As is sometimes the case with genius like that of J. A. Alexander, his people and interpersonal skills were not the best. Moore went on to describe his friend as a "recluse in his habits and reserved in his manners" and mentioned that the students regarded him as a "prodigy of learning" who was susceptible to a pointed sarcasm that the students hoped would not pierce them to the oratory wall in shame for their lack of study. T. V. Moore's own friendship with Addison began in his Hebrew language classes, but he added, "I never could wholly divest myself of a certain fear in my association with him, but I found him much more accessible and kind than I expected."

Professor Alexander expected his students to perform their recitations accurately and with a certain degree of penetration to the depth of the subject. He could become incensed and impatient at students showing laziness, but he showed forbearance with those students whose capabilities were limited but worked hard and did their best. Simply put, Dr. J. A. Alexander expected his students to work up to their capabilities and not let any propensity for indolence to achieve its end.

Two particularly memorable examples of Dr. Alexander's propensity for sarcasm were related by Moore. The students were studying Genesis and their presentations had been, as Moore put it, "lame." Dr. Alexander abruptly brought the session to a close and said that the lesson for the next day would be adapted to the limited perspicacity of the class in that, instead of the usual twelve to twenty verses, only one would be required. In another discourse given by a student on the book of Genesis, which Moore described as "very pretentious," when it came time for Professor Alexander to make his remarks he said that the discourse "consisted of two parts; that which everybody knew, and that which nobody knew; and that he did not think that under either head the student had added to the stock of their knowledge." Moore commented that sometimes Addison used his satire severely, "though I do not think unjustly." There may be some teachers and professors reading this biography that could sympathize with Dr. Alexander's frustration released in sarcasm.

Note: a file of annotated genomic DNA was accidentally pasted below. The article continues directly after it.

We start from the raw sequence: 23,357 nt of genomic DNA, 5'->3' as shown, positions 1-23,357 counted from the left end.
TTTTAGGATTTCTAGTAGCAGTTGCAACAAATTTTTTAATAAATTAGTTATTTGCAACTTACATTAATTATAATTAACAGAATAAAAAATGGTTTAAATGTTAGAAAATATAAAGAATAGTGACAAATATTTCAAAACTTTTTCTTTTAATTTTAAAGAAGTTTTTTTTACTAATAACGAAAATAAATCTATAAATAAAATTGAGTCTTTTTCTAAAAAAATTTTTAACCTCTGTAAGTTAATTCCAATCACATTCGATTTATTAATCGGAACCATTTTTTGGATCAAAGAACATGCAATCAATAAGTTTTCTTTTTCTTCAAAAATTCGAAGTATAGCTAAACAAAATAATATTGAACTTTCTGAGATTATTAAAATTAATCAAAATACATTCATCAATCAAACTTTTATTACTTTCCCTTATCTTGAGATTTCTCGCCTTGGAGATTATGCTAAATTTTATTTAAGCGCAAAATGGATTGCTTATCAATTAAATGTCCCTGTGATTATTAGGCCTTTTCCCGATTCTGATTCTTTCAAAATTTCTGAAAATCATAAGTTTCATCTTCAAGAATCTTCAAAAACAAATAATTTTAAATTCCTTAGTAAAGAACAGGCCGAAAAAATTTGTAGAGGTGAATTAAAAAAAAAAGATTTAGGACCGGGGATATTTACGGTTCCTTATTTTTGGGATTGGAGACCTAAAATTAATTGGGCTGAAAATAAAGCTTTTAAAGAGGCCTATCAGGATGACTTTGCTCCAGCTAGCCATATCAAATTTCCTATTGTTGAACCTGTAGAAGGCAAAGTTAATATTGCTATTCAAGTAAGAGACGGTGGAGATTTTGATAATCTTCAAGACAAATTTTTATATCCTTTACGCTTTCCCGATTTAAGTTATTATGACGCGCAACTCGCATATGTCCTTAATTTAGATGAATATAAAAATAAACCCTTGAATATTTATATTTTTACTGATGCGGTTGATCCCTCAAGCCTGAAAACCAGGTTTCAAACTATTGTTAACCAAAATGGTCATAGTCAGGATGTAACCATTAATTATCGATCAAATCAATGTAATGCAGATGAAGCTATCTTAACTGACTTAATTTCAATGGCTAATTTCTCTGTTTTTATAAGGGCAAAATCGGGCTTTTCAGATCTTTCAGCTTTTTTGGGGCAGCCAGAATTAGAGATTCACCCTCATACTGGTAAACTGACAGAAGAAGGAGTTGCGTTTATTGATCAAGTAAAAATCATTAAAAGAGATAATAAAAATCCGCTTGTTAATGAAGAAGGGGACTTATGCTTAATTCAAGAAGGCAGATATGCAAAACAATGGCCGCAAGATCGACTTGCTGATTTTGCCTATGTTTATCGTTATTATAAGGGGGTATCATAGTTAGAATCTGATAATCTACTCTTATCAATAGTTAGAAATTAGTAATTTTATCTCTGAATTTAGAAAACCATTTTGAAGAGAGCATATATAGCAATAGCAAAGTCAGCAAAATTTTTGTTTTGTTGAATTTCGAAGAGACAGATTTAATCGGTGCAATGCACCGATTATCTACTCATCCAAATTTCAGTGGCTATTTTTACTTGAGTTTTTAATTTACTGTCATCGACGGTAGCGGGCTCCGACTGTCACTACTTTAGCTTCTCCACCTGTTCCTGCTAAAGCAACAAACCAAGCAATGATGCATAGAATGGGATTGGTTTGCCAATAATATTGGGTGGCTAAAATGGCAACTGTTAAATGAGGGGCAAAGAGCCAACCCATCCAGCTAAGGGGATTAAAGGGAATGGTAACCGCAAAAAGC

The closeness of the friendship between Addison Alexander and T. V. Moore is seen in his account of visits made by Alexander to Richmond where he lodged with Moore. Addison conducted himself in the manse of the First Presbyterian Church of Richmond "very much as he would have done in his own" home. Moore had a bit reluctantly invited his former professor to visit because he knew that Addison generally avoided staying with private families. However, Moore was relieved when his august visitor became as one of the family and his finest and most congenial guest. Moore commented that one regret he had was not trying to draw out more personal information from his mentor because he generally would not speak of himself. Rev. Moore commented further.
Were I to designate his character as a guest in a single phrase, it would be that he was as simple, natural, and gentle as an unspoiled, unaffected child. He would amuse himself with the children by pronouncing Arabic and Chinese words, and getting them to repeat them after him; would invent plays for them, and tell them stories. He once taught them an alphabet of characters to be used for secret correspondence, very simple and easily learned by a child... (Carrington, 2:756).